What this “extra proof” did, of course, was prejudice this defendant. Related to this problem is the proposition that there were no limiting instructions on how the jury was to consider all this extra proof. The jury was given no guidance whatsoever. The defense attorney failed to submit any special instructions on these “extra assaults” so that the jury could put them in context. Of course the defense should have objected to all of this extra proof anyway since it was clearly inadmissible in violation of the Rickman doctrine.

Courts have found improperly introduced evidence to warrant a reversal in other cases where the extraneous proof was far less significant than that presented here. See, Shockley v. State, 585 S.W.2d 645 (Tenn.Crim.App. 1978)(testimony of sister of victim regarding another sexual assault as to the sister was reversible error); Young v. State, 566 S.W.2d 895 (Tenn.Crim.App. 1978)(proof of another burglary in a burglary case was prejudicial); State v. Hooten, 735 S.W.2d 823 (Tenn.Crim.App. 1987)(sexual advances against other girls was “inherently prejudicial”); State v. Rounsaville, 701 S.W.2d (Tenn. 1985)(evidence of attempting to pass a forged instrument at the same bank two days before the incident giving rise to the indicted charge was inadmissible and was “quite prejudicial”); State v. Luellen, 867 S.W.2d 736 (Tenn.Crim.App. 1992)(evidence of other drug offenses in a drug prosecution was highly prejudicial and thus the chance of the defendant “receiving a fair trial became remote”). In short, the State engaged in nothing short of impermissible “overkill.” Armstrong v. State, 555 S.W.2d 870 (Tenn. Crim. App. 1977) (proof of another drug sale).

The extraneous proof introduced against this defendant was inadmissible. The error was clearly not harmless in light of the enormously prejudicial nature of this proof. In State v. Dutton, 896 S.W.2d 114 (Tenn. 1995), the Tennessee Supreme Court reversed the conviction because of the collateral misconduct, and found that it was extremely prejudicial and that error was not harmless because there was no evidence of sexual misconduct other than that from the alleged victim: “Essentially, the jury had to determine who to believe and was faced with a credibility contest between the victim and the defendant.” Under those circumstances, the Court found that the prior sex acts between the defendant and the alleged victim “more probably than not affected the judgment” in the case. 896 S.W.2d, 117. This is EXACTLY the case here given that this was just a swearing match between two people. One cannot improve upon the prosecutor’s characterization of the state of the evidence:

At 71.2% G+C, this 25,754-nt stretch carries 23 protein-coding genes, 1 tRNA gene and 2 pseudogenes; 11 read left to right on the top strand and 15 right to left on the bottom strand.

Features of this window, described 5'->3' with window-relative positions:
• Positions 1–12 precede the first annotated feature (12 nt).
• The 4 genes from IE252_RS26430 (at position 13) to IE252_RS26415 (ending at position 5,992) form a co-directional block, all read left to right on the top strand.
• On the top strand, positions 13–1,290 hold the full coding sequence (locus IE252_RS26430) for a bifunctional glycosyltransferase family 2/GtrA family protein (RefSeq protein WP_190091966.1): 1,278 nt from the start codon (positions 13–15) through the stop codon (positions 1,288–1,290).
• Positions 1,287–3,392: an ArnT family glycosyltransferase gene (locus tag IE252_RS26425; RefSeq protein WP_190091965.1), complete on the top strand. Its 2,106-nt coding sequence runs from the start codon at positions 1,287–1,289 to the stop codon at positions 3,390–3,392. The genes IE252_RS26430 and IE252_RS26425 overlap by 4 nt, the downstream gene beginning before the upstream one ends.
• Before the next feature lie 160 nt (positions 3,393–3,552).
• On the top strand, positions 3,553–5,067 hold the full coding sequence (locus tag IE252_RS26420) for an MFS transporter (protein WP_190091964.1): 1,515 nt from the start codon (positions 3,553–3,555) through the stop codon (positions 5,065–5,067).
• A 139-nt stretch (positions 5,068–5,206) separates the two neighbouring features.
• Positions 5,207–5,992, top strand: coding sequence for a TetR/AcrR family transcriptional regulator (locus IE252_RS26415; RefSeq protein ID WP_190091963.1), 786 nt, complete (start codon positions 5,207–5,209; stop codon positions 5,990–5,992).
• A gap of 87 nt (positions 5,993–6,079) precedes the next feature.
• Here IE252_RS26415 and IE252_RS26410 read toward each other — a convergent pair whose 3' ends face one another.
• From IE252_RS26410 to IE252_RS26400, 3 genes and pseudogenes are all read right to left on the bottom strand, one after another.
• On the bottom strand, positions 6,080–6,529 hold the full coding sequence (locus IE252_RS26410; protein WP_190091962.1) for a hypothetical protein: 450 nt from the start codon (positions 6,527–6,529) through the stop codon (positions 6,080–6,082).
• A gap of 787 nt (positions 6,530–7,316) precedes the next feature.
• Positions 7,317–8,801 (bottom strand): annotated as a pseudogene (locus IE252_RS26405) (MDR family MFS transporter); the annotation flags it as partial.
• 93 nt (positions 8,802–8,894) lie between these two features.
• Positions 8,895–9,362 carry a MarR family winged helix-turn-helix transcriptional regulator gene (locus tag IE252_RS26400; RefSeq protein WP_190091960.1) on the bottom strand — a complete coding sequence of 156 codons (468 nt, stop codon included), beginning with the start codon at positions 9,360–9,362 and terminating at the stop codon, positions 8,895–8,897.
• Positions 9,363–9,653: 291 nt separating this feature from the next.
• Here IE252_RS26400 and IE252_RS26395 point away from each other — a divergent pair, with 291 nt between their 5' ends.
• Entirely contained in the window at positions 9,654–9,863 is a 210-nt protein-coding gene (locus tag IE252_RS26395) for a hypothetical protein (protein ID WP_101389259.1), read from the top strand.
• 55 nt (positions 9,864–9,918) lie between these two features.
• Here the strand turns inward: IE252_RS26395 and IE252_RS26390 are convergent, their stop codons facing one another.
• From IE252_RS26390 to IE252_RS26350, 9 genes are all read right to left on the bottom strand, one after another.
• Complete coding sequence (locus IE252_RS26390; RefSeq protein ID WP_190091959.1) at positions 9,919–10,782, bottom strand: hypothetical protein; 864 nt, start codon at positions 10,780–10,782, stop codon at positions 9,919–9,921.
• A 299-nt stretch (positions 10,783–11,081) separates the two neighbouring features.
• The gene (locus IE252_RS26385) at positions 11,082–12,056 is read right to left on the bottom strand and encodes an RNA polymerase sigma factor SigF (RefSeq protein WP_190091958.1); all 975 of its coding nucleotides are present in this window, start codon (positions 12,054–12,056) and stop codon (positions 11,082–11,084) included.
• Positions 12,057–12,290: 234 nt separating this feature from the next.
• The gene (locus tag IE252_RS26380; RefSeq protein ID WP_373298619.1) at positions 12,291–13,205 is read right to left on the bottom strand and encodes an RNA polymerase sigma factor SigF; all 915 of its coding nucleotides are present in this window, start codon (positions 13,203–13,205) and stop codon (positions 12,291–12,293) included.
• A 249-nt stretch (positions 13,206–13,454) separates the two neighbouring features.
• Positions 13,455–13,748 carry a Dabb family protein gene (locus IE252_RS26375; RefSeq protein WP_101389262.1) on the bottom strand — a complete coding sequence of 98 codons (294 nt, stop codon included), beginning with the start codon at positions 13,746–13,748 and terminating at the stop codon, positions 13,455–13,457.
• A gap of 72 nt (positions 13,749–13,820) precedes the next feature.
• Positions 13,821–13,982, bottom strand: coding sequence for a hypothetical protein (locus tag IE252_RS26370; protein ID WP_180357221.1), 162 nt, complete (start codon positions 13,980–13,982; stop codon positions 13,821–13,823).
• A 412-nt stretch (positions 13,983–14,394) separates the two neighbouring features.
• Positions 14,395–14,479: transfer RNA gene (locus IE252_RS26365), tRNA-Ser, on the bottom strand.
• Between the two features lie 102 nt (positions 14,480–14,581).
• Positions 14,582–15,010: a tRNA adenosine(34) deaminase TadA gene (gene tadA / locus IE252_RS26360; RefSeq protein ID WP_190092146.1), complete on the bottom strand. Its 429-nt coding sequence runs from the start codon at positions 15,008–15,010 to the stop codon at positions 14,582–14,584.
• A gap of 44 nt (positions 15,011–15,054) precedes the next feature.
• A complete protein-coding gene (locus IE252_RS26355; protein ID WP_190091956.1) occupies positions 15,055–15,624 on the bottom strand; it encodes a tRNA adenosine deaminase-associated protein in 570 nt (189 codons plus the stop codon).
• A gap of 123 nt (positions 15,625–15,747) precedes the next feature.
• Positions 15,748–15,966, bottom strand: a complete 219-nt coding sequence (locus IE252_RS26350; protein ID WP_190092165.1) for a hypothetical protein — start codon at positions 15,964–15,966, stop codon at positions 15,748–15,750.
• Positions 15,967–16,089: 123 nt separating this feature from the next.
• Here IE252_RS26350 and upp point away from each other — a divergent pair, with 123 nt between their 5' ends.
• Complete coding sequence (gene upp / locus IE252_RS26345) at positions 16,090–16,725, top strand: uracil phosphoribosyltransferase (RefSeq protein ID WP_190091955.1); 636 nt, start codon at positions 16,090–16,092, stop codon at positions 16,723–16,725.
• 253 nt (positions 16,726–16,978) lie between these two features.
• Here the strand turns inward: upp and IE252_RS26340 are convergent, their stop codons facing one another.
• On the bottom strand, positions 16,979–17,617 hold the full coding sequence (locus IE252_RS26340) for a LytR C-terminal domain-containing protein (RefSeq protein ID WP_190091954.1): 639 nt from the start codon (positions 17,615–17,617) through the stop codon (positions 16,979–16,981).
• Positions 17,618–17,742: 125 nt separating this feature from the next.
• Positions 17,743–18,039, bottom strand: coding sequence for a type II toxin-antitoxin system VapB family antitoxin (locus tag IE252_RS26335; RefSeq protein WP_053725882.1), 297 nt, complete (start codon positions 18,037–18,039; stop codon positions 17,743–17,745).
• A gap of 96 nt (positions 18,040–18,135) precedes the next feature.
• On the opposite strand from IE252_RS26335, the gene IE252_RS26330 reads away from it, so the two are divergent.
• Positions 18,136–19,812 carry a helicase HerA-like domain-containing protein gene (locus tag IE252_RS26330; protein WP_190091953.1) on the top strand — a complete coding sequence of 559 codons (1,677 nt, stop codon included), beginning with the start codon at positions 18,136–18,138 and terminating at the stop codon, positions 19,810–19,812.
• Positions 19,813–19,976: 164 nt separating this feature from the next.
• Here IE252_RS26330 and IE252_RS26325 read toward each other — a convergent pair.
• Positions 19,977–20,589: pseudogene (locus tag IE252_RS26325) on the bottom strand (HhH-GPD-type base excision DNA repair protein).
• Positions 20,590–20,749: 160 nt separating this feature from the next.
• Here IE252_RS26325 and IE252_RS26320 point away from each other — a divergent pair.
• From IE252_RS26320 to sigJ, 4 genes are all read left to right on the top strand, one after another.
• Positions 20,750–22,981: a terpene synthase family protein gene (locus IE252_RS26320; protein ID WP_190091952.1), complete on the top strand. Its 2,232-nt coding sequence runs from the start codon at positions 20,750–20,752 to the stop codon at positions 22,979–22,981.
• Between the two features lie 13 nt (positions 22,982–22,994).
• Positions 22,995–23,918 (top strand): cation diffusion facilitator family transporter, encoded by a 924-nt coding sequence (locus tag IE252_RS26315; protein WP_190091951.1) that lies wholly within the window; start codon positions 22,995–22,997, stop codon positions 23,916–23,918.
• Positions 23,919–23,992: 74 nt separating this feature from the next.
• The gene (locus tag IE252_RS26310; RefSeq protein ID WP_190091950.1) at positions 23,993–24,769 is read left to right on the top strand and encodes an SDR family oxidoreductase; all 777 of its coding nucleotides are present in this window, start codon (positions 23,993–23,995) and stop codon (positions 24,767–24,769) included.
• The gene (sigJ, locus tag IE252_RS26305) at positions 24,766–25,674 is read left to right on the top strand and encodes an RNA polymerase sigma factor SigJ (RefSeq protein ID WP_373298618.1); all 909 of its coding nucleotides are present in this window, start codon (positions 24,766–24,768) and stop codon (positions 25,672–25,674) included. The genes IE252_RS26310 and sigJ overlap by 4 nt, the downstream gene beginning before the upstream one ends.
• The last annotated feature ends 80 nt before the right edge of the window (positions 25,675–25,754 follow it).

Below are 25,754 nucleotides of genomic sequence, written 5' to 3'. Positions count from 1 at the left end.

“As I said, ladies and gentlemen, – and this is – it is pretty clear to you after sitting through this trial, that there is – it is not a case where I have got DNA proof. He’s the one that done it. I don’t have fingerprints at the scene of the crime. There are no ballistics tests that this is the gun that fired – to say that this is the gun that fired the bullets that killed the person. In these kind of cases, you don’t have that. And it is not here either. It becomes a question of – your determination of who – based on – on the Judge’s instruction about what you are to consider about credibility of witnesses. Who is telling the truth.” (Volume III, page 204)(emphasis added).

“Prejudice” is an inadequate word to describe the damage done to the defendant’s right to a fair trial. This error was so pervasive that it compromised the defendant’s right to due process under the federal and state constitutions. This Court should reverse and remand this matter for a new trial.